If you have a chance to drive this highway, do it. If you don’t, make the chance. The road curves through the mountain valley between Banff and Jasper. Except for a restaurant/motel about halfway along the 143-mile roadway, the scenery is pristine and uninhabited.
The mountains are not as high as they are in the Colorado Rockies, but the valley is lower, giving the impression of immense height. While the lower slopes are covered with lodgepole pines, the peaks above the tree line (about 7000 feet) are as barren as the mountains around the Dead Sea. The road takes its name from the Columbia Icefield nestled in the high mountains. This is the largest ice field outside the Arctic regions and the origin of dozens of glaciers that sweep down the mountainsides to feed mountain lakes and rivers. Unfortunately, many of the glaciers are receding rapidly (well, rapidly for glaciers). For instance, the Crowfoot Glacier has changed so dramatically in the last century that you can no longer recognize the crowfoot shape it was named for.
There are dozens of roads that lead off the main highway and if you have the time, you should explore a few of them. Each one uncovers scenes of breathtaking beauty. Among the roads we took was the one to Bow Lake, a crystal blue, glacier fed lake. It is the headwaters for the river that meanders through Banff. (The Indians thought the river was shaped like a hunter’s bow – hence the name.) There’s a wonderful old log lodge at the edge of the lake that was built for trophy hunters in the 1920s. It’s called Num-Te-Jah and it is open during the summer season.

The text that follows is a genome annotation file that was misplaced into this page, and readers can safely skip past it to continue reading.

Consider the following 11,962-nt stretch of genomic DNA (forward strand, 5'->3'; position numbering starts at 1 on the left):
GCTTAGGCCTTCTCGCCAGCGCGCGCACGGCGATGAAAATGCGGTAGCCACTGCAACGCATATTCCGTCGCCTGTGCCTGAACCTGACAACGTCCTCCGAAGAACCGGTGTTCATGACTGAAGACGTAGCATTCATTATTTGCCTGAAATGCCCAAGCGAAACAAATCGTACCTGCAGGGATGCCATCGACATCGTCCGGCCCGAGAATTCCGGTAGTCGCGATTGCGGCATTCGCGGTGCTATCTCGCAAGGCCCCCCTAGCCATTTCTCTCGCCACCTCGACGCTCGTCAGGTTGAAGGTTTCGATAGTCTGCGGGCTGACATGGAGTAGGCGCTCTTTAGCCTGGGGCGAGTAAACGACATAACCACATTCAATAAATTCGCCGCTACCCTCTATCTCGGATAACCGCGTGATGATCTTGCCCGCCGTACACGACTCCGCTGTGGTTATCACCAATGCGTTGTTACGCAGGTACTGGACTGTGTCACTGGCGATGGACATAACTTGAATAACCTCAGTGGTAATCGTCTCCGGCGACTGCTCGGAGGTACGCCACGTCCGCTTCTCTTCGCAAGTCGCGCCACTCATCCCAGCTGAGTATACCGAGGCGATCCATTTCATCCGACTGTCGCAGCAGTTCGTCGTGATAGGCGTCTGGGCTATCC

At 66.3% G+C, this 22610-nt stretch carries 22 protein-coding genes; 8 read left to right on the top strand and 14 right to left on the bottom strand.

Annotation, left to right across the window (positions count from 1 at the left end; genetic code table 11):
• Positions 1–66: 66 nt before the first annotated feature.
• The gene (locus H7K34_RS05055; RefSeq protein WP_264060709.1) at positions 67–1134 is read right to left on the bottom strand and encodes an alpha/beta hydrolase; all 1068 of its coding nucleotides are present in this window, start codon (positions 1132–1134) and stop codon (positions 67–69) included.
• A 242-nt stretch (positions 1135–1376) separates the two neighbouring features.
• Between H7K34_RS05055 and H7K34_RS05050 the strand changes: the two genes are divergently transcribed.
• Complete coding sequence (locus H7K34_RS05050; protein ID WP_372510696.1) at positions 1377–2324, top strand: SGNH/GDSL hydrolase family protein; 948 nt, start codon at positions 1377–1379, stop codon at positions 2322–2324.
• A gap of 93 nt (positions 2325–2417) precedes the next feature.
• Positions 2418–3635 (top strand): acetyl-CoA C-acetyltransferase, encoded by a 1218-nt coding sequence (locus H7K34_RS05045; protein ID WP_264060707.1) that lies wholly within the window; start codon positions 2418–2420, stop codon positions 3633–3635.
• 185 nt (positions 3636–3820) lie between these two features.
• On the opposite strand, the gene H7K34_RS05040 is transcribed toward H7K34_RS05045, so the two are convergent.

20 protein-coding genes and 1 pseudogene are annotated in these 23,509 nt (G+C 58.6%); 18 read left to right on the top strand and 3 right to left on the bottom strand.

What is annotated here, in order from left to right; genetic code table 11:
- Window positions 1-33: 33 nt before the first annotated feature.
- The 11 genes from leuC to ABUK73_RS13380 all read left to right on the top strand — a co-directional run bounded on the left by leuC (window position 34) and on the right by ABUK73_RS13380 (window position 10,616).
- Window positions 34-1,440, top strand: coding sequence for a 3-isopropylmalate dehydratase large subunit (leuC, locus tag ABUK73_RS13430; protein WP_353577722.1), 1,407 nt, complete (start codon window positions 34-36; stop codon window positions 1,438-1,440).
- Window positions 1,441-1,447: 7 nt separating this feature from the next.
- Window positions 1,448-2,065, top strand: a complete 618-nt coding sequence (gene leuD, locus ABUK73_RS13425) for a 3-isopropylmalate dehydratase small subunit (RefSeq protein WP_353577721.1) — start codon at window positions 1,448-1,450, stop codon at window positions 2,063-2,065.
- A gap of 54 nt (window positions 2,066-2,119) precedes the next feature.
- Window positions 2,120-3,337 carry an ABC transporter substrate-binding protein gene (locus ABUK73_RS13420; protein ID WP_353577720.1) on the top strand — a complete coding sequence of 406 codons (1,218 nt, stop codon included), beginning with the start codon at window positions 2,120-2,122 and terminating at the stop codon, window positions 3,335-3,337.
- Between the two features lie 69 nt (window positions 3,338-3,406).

Bow summit is the highest point on the highway, just before the turn off to Peyto Lake. This is one turnoff you shouldn’t miss. A short walk through the pine scented forests opens onto a narrow valley with a turquoise lake spread along the valley floor. It was named for Bill Peyto, one of the guides who led packtrains from Lake Louise in the early part of the century. He was evidently quite a character (one guide book says he once took a wild lynx into a bar and sat back with a beer to watch the fun). It’s said he liked to camp down here by the lake. And who wouldn’t, it is spectacular. Although the lake is one of the more frequently photographed places around here, I’ve yet to see a picture that captures the exact shade of turquoise I saw the day I was there.
For miles, the road passes creeks rimed with ice and rocks slik with moss. In the early morning, fog rises from the rivers, often with an elk or two standing in the water posing.
As we got closer to Jasper, we started up what is called the “Big Hill.” The switchbacks take you up about 1400 feet in 11 kilometers. The sudden rise, however, gives you fabulous views back toward the road we just traveled. At the top of one of the switchbacks we were forced off the road by a most fascinating road hazard – a small herd of big horn sheep crossing the road. Fortunately, there was a turn off right there, so we pulled off to mingle among the sheep, mostly females and young. They were quite unimpressed by our presence and let us take pictures from just a few feet away. Minutes later, they scrambled up the steep, rocky slope on the far side of the road. What a treat.
I found a book called the Parkways of the Canadian Rockies by Brian Patton, and if you plan to spend any time here, I would highly recommend the book. It has a mile-by-mile map and description not only of the Icefield Parkway, but others in the area as well.